The undead duo in “Interview with the Vampire,” Lestat de Lioncourt (Tom Cruise) and Louis de Pointe du Lac (Brad Pitt), share the curse of blood-sucking immortality. Nevertheless, while the previous enjoy his cruel acts, the latter is quite weighed down by a sticking around human conscience. As the ramifications of Louis’ deal with the devil start to strike home, he dedicates his continuous life expectancy to gaining a better understanding of what he now is. Despite being a pale, cat-eyed creature of the night, Louis’ quest for significance is undoubtedly human, and it’s one that many viewers should connect to– on some level, a minimum of.
From the death of his precious (if sadistic) adopted daughter, Claudia (Kirsten Dunst), to the agonizing discovery that there may not be a response to the concern he’s invested his afterlife trying to resolve, Louis’ journey is not without its own share of catastrophe. To make matters worse, a sense of inevitable guilt travels with him the whole time the way, like the ghost of the mortal life he left behind.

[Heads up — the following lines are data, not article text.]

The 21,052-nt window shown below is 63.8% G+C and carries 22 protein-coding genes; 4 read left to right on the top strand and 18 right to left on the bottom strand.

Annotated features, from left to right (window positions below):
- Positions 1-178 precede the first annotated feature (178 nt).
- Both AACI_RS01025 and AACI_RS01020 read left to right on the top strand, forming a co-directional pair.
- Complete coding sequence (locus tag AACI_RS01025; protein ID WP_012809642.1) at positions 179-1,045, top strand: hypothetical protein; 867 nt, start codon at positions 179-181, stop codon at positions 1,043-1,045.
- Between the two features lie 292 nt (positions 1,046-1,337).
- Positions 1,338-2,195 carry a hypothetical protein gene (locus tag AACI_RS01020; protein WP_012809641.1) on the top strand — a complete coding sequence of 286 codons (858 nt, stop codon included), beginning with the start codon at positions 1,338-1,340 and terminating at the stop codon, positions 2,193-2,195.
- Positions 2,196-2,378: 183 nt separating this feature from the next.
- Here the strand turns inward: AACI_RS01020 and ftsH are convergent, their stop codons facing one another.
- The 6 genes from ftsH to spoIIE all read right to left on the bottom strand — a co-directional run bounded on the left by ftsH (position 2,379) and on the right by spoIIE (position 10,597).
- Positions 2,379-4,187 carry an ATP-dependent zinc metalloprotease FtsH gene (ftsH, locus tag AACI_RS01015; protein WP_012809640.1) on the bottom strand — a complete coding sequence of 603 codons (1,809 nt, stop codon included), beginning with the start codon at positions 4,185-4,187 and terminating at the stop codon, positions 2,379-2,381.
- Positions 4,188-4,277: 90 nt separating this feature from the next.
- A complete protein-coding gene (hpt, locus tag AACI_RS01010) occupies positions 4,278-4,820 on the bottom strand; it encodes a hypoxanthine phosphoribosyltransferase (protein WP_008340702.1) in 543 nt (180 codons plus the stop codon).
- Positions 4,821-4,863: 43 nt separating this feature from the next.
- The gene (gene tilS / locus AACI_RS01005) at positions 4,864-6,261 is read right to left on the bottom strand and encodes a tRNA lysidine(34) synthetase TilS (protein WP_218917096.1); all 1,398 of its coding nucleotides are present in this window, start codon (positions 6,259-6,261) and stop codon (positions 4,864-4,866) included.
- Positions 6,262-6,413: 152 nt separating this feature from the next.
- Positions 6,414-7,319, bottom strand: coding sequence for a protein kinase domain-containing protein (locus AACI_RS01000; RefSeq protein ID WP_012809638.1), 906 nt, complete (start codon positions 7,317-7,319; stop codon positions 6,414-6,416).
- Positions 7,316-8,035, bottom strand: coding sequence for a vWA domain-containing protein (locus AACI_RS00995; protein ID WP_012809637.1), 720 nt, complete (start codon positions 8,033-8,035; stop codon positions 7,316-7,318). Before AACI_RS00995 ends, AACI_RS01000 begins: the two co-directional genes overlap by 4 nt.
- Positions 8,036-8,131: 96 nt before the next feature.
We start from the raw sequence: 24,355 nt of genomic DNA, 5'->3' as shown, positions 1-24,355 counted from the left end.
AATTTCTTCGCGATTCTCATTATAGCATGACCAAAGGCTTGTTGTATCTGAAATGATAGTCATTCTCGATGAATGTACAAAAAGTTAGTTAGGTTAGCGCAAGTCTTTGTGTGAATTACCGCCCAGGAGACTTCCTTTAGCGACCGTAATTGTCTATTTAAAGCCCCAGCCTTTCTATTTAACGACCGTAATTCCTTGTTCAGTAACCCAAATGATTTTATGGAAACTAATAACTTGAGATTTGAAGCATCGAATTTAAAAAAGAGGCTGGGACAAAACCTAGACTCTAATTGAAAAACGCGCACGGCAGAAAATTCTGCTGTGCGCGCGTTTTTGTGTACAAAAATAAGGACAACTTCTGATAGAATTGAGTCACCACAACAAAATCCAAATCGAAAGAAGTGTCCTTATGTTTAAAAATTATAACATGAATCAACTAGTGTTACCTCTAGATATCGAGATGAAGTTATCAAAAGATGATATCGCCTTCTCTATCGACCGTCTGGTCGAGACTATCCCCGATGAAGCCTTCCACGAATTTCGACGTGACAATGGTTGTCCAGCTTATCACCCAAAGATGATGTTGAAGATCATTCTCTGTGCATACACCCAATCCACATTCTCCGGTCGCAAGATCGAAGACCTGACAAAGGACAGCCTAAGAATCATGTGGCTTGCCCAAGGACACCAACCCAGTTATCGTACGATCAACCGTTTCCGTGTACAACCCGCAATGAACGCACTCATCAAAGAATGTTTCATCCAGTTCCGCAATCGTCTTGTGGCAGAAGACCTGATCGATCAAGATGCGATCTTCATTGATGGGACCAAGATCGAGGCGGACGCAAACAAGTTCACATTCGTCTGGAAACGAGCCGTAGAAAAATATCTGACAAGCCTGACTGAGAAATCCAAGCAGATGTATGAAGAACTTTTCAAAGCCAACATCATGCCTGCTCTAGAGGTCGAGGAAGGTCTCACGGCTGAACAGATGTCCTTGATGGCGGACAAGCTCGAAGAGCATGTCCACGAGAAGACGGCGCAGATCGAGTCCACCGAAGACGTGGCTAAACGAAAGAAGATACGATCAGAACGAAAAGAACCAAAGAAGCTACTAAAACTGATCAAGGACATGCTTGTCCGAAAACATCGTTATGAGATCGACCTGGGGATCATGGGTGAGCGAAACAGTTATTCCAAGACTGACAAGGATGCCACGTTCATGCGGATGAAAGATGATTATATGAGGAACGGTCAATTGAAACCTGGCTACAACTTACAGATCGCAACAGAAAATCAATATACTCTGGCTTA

“He was half-human and half-vampire but he never ever rather lost his human component and perspective,” suggested the movie’s director, Neil Jordan, during an interview with SciFiNow celebrating the film’s 25th anniversary. “That’s what I liked about it which’s what I tried to do the motion picture about.”